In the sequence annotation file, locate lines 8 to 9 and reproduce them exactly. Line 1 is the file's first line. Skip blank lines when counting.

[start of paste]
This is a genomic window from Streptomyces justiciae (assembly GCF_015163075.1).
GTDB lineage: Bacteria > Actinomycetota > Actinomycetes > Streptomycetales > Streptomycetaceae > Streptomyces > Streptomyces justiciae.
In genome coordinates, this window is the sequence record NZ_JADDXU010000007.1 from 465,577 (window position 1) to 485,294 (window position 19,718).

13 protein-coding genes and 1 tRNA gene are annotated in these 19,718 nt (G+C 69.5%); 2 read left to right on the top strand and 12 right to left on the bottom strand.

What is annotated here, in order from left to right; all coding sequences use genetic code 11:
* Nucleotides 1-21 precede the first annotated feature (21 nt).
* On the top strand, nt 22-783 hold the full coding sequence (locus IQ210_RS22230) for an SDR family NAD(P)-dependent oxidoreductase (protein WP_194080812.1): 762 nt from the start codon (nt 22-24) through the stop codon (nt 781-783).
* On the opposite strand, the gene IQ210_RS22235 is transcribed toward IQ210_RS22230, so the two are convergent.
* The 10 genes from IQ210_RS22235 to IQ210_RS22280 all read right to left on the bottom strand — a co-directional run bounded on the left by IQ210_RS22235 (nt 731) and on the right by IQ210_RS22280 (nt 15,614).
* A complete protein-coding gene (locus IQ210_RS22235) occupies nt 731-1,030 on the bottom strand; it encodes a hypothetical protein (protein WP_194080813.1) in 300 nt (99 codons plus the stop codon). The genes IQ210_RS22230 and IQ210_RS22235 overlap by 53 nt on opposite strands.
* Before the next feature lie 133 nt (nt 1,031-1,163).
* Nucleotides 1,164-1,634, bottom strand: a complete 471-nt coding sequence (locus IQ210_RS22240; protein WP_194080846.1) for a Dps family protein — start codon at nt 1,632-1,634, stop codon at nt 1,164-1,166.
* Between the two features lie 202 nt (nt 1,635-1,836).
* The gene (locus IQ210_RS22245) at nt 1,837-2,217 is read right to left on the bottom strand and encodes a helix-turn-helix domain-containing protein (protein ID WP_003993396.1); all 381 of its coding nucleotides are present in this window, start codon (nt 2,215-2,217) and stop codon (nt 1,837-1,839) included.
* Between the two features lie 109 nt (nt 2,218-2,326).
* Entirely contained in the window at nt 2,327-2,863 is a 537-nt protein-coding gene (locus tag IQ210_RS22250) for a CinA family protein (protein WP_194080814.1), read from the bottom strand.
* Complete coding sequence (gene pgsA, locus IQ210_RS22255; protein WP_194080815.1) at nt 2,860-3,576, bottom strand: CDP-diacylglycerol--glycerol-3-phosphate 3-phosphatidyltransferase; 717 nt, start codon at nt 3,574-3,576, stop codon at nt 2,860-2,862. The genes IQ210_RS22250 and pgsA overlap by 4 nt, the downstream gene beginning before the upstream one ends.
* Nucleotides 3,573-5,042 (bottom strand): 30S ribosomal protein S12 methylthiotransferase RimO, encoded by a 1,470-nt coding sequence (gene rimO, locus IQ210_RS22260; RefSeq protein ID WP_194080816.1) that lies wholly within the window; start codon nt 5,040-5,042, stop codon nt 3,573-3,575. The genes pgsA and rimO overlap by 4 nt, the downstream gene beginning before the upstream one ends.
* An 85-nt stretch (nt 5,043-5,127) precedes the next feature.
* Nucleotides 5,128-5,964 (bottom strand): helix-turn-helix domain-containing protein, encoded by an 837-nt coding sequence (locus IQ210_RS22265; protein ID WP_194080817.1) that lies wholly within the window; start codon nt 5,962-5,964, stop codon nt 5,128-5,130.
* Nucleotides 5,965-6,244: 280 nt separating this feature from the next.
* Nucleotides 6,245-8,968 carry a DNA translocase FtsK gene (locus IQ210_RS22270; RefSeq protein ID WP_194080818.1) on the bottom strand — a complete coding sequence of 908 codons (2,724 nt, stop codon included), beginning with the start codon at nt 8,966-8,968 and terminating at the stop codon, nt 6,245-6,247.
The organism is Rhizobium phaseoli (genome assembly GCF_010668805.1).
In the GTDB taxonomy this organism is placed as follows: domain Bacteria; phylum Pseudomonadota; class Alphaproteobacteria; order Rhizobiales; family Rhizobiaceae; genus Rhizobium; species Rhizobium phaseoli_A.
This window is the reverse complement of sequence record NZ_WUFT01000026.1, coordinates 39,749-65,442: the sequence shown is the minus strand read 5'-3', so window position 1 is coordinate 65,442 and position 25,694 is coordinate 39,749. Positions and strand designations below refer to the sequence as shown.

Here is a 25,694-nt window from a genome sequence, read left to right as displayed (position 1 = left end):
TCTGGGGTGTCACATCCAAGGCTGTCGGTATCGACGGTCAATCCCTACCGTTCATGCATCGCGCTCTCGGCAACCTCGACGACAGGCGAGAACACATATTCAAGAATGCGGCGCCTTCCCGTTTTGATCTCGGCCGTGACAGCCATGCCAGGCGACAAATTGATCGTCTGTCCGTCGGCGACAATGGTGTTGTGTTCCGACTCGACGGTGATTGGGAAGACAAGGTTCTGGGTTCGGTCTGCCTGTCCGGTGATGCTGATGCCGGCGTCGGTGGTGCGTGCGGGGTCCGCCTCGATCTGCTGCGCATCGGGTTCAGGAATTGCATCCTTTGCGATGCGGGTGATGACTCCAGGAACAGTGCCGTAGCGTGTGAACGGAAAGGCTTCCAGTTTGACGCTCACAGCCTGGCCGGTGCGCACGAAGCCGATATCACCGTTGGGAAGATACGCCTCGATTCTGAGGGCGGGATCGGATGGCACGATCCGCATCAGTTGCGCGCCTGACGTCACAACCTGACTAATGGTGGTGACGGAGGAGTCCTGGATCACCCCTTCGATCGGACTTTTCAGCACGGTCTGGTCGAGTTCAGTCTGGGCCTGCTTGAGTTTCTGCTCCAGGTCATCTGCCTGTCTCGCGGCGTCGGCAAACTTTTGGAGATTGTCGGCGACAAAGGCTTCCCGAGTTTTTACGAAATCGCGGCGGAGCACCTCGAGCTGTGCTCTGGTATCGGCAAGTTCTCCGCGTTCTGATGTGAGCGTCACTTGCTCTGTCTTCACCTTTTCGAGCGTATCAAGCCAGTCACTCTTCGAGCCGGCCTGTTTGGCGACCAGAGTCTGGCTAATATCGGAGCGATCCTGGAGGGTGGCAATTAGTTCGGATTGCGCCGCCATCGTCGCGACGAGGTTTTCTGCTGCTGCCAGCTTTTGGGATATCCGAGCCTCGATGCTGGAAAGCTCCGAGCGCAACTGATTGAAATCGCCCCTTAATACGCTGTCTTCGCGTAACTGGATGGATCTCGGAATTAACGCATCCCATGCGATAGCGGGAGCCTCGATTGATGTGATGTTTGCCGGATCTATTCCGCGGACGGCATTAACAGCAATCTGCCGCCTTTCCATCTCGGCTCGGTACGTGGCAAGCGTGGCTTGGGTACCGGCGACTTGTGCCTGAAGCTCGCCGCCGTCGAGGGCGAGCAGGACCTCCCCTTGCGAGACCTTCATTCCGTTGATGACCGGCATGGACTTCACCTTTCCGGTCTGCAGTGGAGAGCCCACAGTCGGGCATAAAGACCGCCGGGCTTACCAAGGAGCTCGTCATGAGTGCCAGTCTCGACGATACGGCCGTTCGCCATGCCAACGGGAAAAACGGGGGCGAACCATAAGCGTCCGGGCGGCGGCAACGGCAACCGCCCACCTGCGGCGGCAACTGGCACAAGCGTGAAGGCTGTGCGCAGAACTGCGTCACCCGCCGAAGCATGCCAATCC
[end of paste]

* On the opposite strand, the gene IQ210_RS22235 is transcribed toward IQ210_RS22230, so the two are convergent.
* The 10 genes from IQ210_RS22235 to IQ210_RS22280 all read right to left on the bottom strand — a co-directional run bounded on the left by IQ210_RS22235 (nt 731) and on the right by IQ210_RS22280 (nt 15,614).